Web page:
Freedom of speech was one of the first rights added to the US Constitution.
As a matter of fact, there were some who wouldn’t even sign the Constitution without a Bill of Rights.
I am so grateful for the freedom of speech.
As Americans, we are very fortunate to live in a country where we are a melting pot of different cultures, diverse backgrounds, and various religions.
If we want to practice religion, we can do it freely.
Whatever school we want to attend, we can attend.
We get to work at any job we choose.
Although it’s expensive, we have healthcare to provide for our health and the health of our family.
We have so many incredible freedoms in this country.
But the freedom I treasure the most is the freedom of speech.
Freedom of speech is protected by the First Amendment.
This precious freedom is not only the freedom to speak but also the freedom not to speak.
It includes the right to protest.
Sometimes, it even includes the right to use certain offensive words.
But what it does not include is the right to incite lawless action. Nor does it include the right to distribute obscene material or to incite hate.
With the world as it is today, it seems that so many people are saying things with conviction that they really don’t know anything about.
And a lot of times, this involves spewing hate to people they don’t even know or try to understand.
War changes people.
There have been so many wars throughout the years.
Whenever war breaks out, people often take sides. I’m not sure why, but it happens every time.
And sadly, rather than seeing people as people, some start to see people as enemies instead.
Since the war in Israel started on October 7, the entire world has changed.
Antisemitism is on the rise everywhere. Islamophobia is also everywhere and growing.
Unfortunately, there is no good that comes during a war.
Lives are lost, people are wounded, and hearts are broken.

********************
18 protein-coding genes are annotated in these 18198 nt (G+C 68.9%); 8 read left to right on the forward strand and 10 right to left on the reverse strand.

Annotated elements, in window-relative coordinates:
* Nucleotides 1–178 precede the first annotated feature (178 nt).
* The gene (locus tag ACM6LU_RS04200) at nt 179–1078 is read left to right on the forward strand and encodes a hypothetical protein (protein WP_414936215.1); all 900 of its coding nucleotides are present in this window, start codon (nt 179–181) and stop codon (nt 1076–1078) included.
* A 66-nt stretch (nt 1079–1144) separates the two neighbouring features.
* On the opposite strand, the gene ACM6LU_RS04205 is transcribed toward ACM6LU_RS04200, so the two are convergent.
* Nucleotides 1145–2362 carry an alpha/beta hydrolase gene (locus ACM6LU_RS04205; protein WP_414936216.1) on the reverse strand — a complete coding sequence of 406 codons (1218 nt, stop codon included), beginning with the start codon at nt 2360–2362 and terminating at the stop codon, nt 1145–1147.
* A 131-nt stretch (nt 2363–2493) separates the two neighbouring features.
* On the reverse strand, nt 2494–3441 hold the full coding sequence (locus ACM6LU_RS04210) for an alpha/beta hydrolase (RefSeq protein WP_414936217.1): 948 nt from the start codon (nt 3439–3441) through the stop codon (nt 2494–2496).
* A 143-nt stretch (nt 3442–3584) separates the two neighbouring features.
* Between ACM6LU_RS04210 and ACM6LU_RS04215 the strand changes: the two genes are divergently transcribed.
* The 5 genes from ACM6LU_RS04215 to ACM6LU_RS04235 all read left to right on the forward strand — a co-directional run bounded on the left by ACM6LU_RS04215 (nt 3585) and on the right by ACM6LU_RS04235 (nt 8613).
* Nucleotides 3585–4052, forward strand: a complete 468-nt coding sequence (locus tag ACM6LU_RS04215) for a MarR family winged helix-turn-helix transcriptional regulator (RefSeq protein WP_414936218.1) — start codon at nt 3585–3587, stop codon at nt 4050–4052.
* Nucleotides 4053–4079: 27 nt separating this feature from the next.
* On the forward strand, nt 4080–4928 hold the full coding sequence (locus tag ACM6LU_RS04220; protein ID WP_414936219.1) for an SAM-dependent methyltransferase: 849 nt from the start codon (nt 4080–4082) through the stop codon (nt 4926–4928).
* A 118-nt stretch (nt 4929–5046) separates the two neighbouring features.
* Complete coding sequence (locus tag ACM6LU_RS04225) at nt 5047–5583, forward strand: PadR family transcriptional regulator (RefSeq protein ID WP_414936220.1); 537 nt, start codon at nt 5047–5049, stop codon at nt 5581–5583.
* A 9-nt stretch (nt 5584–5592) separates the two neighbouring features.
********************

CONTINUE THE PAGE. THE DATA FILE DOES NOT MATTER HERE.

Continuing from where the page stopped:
Hate changes people.
What’s happening on college campuses today is such a difficult thing to witness.
The amount of hate that is being thrown around because of a difference in religion or a difference in thought process is incredibly sad.
It’s no longer about having a conversation to understand one another’s differences.
Instead, it’s about people hating people simply because of who they are without even actually knowing them.
We’ve stopped appreciating people for the diversity they bring, and we’re tearing them down if their beliefs are different than ours.
That’s not the foundation our nation was built on.
Sadly, misinformation fuels the fire of hate.
The hardest thing for me to watch is the misinformation that people get from social media.
They then use that information to fuel their behavior and their own beliefs.
Rather than reading history books or having an actual conversation that will help us to understand and appreciate our differences, we get all of our information from the opinions of others.
The truth is, if we took the time to actually talk with people and learn their stories, we would discover that we have many more similarities than we do differences.
But sadly, the new status of our world is often using misinformation as the only information we base our decisions on.
Hate is not what freedom of speech is for.
While I am incredibly grateful for the freedom of speech, I do believe that some take it too far.
When our words are cruel and divisive, and all we’re doing is spreading hate, we may have gone too far.
Ripping down flags and painting swastikas on people’s homes and businesses is hate—it’s not freedom of speech.
It is a difficult time right now. And I imagine it is going to be difficult for a while.
But I truly hope that we do not add to the hate that is already happening.
Instead of making a blanket statement, I hope we start having actual conversations with people whose opinions are different from ours.
This is how we learn from each other.
And this is how we make the world a better place for everyone.
We have freedom of speech for a reason.
Freedom of speech is valuable because it gives us the right and privilege to share our thoughts and opinions.
This past week, I had the amazing opportunity to participate in a March for Israel in Washington, D.C.
Over 300,000 people showed up in support of our government in support of Israel and to demand the release of the 240 hostages that are still in Gaza.
It was peaceful, and it was powerful!
There were no flags being torn and no swastikas being drawn (other than a few outliers with strong opinions).
Overall, there were 300,000 people in a small area, yet it wasn’t chaotic or contentious.
Everyone was just there to show support for the Jewish people.
That’s what freedom of speech is all about.
I hope that we can all seek opportunities to use our freedom of speech to bring people together rather than tear people down.
Our world, in general, could use a little more coming together and a lot less tearing apart.
As we wisely use our freedom to speak, there is so much good we can do for this world—and for the people in it.
And the more we use our words to strengthen and lift those around us, the better this world will be.